Jay Chilton | January 31, 2017
School Choice Proponents Hold Summit, Detractors Hold Protest
OKLAHOMA CITY ― Parents, students and education stakeholders met at Oklahoma City Community College for the first annual Oklahoma School Choice Summit on Thursday, Jan. 26, to learn about opportunities and benefits afforded by current and possibly future education choice programs.
Questions and concerns were voiced and discussed during breakout sessions that focused on school reforms, public policy, charter schools, and school choice for racial minorities. The summit concluded with a joint session featuring a “State of the State in School Choice” address by Lt. Governor Todd Lamb, a panel discussion with four legislators moderated by former state Rep. Jason Nelson, awards for educational excellence, and a keynote address by school reformer Dr. Steve Perry.
Prior to the Summit, liberal activist organizations Red State Revolt and Occupy Education had indicated they would attempt to stop the event from proceeding. Activist and filmmaker Mark Faulk, the leader of both organizations, called for protesters to attend the event and disrupt the program. Faulk’s efforts gained publicity due to initial support from some public education leaders, including Midwest City – Del City Superintendent Rick Cobb and #OklaEd activist Claudia Swisher.
Event organizer Robert Ruiz, CEO of the pro-school choice group Choice Matters, told radio show host Trent England that he was contacted by OCCC police less than 48 hours before the event and asked to move to a different venue. Ruiz said that he was told that the college was concerned about a threat by Faulk to “do anything he had to do to shut the event down.”
Following negotiation with the college, the event was allowed to proceed and interested parties were asked to come to the summit as originally planned.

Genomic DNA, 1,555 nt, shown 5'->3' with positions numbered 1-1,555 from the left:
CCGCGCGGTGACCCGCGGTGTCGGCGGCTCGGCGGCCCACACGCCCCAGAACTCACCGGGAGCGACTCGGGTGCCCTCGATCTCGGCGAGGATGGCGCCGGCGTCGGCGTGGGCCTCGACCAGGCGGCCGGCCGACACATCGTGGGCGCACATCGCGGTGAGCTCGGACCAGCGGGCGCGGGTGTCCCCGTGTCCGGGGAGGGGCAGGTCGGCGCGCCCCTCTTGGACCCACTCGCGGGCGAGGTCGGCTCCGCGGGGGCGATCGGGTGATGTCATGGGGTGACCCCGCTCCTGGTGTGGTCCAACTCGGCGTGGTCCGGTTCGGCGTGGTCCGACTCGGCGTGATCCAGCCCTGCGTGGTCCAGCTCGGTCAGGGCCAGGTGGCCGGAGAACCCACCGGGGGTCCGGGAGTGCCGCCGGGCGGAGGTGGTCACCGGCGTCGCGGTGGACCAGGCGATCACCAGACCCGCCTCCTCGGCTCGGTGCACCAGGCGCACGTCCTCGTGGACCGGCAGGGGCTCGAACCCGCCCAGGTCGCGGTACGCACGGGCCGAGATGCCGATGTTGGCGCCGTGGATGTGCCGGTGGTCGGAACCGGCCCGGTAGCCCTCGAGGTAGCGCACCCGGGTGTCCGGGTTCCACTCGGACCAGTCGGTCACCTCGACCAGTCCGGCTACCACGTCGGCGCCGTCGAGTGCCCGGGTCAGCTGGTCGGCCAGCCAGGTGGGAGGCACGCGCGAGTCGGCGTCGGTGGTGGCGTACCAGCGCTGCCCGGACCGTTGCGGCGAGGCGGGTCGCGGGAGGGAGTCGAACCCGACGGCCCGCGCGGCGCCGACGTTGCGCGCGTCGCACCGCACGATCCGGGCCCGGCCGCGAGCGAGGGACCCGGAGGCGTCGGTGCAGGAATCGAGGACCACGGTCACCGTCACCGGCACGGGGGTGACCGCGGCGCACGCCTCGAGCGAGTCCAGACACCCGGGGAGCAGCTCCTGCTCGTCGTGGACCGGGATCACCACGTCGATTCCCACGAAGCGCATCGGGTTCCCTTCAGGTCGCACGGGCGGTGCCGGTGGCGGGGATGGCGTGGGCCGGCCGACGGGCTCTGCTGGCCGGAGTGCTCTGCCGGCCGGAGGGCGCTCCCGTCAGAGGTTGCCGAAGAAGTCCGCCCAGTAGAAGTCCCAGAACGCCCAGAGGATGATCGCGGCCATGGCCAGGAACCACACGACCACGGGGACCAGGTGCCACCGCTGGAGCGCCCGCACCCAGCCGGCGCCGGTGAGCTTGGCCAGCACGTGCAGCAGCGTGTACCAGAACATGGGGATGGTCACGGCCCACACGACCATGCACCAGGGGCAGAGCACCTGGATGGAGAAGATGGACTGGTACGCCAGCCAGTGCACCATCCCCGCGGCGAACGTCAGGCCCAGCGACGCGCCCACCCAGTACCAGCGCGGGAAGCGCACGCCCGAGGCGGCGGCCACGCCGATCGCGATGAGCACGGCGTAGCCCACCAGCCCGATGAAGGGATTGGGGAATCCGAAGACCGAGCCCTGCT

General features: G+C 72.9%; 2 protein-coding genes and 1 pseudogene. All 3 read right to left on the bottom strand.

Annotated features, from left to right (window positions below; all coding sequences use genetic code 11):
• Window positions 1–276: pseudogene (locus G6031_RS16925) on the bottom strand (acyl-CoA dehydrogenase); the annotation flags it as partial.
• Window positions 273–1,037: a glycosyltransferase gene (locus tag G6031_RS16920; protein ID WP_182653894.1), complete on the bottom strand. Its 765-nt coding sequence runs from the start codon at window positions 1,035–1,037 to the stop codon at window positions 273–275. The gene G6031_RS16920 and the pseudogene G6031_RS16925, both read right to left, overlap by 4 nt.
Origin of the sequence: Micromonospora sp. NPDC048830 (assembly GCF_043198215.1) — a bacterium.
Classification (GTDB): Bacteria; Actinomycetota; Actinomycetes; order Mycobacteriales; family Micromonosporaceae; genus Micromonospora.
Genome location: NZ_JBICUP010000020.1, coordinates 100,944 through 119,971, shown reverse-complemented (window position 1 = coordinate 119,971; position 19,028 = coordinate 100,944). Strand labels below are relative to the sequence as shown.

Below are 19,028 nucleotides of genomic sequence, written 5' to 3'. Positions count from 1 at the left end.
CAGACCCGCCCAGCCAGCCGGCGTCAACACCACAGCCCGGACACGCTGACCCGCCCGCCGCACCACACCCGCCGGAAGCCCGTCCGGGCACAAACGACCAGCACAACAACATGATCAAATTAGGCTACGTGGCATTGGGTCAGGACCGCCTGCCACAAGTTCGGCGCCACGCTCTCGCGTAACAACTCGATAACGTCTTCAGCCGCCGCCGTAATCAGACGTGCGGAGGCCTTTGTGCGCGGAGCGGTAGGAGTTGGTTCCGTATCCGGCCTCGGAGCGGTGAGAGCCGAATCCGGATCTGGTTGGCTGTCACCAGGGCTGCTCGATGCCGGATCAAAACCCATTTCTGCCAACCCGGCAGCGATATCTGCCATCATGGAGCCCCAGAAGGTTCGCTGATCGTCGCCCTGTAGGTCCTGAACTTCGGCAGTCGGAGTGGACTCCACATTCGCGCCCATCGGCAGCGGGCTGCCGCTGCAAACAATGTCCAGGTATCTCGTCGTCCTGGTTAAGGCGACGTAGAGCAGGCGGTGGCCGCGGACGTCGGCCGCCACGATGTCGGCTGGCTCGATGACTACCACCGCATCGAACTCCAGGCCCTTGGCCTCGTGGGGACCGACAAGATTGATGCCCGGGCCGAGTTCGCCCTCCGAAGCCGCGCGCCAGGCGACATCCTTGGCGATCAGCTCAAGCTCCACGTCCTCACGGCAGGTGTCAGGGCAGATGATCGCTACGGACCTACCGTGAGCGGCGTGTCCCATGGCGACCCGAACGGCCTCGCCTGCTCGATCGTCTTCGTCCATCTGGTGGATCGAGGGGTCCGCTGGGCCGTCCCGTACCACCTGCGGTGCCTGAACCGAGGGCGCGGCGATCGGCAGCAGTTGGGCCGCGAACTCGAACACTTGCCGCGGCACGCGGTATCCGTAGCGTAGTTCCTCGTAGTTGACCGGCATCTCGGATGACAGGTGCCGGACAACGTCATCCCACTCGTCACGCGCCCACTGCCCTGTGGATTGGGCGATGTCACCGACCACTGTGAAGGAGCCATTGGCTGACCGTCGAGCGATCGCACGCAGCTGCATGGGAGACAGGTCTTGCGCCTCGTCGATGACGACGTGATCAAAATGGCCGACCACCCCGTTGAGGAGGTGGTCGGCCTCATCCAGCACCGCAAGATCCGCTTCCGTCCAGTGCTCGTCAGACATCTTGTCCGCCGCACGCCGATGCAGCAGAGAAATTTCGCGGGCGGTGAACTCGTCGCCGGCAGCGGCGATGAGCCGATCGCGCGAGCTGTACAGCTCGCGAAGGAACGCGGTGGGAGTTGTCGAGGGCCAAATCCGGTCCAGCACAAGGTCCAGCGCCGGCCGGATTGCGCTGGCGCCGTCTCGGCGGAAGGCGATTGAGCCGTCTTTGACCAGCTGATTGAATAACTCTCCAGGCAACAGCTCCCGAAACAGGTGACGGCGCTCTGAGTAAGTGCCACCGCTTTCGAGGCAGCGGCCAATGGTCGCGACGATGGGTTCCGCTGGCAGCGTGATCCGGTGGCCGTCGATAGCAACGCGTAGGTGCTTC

As attendees prepared to enter the main auditorium of OCCC’s Performing Arts Center, a fire alarm rang and campus police directed all attendees to exit the building. The all-clear was given shortly after and people were invited to reenter the event.
Approximately 20 individuals apparently linked to Occupy Education and Red State Revolt were denied access to the auditorium, though they were allowed into the lobby and to voice their opposition to the event.
Among the protesters denied access, Faulk and about a dozen followers loudly demanded entry to the event and voiced their displeasure with recent and proposed education reforms designed to offer more education choices for parents and students.
“For those who don’t know,” Faulk yelled, “One more time, this is funded by the Koch Brothers. This is funded by ALEC. This is funded by the Walton Family Foundation. This is funded by Betsy DeVos, who is, right now, getting ready to be confirmed as Trump’s secretary of education, who, in turn, wants to turn half of the schools into charter schools and the other half into the prison pipeline from education.
“That’s what the problem is here. You put half the kids, you cherry-pick them, and you leave the other half behind. Mostly poor children and children of color. And you target them to go to prison. And to feed CCA and Geo Group in the prison industrial complex.
“If you allow charter schools to do this, education will die in Oklahoma.” When pressed for facts about Oklahoma charter schools to back up these claims, Faulk declined to offer examples.
The event and protests took placed on the same day the State School Board approved Oklahoma’s second rural charter school.
Jay Chilton is a multiple-award-winning photojournalist including the Oklahoma Press Association’s Photo of the Year in 2013. His previous service as an intelligence operative for the U.S. Army, retail and commercial sales director, oil-field operator and entrepreneur in three different countries on two continents and across the U.S. lends a wide experience and context helping him produce well-rounded and complete stories. Jay’s passion is telling stories. He strives to place the reader in the seat, at the event, or on the sideline allowing the reader to experience an event through his reporting. He earned a Bachelor of Arts degree in journalism from the University of Central Oklahoma with a minor in photographic arts. Jay and his wife live in Midwest City with three dogs and innumerable koi enjoying frequent visits from their children.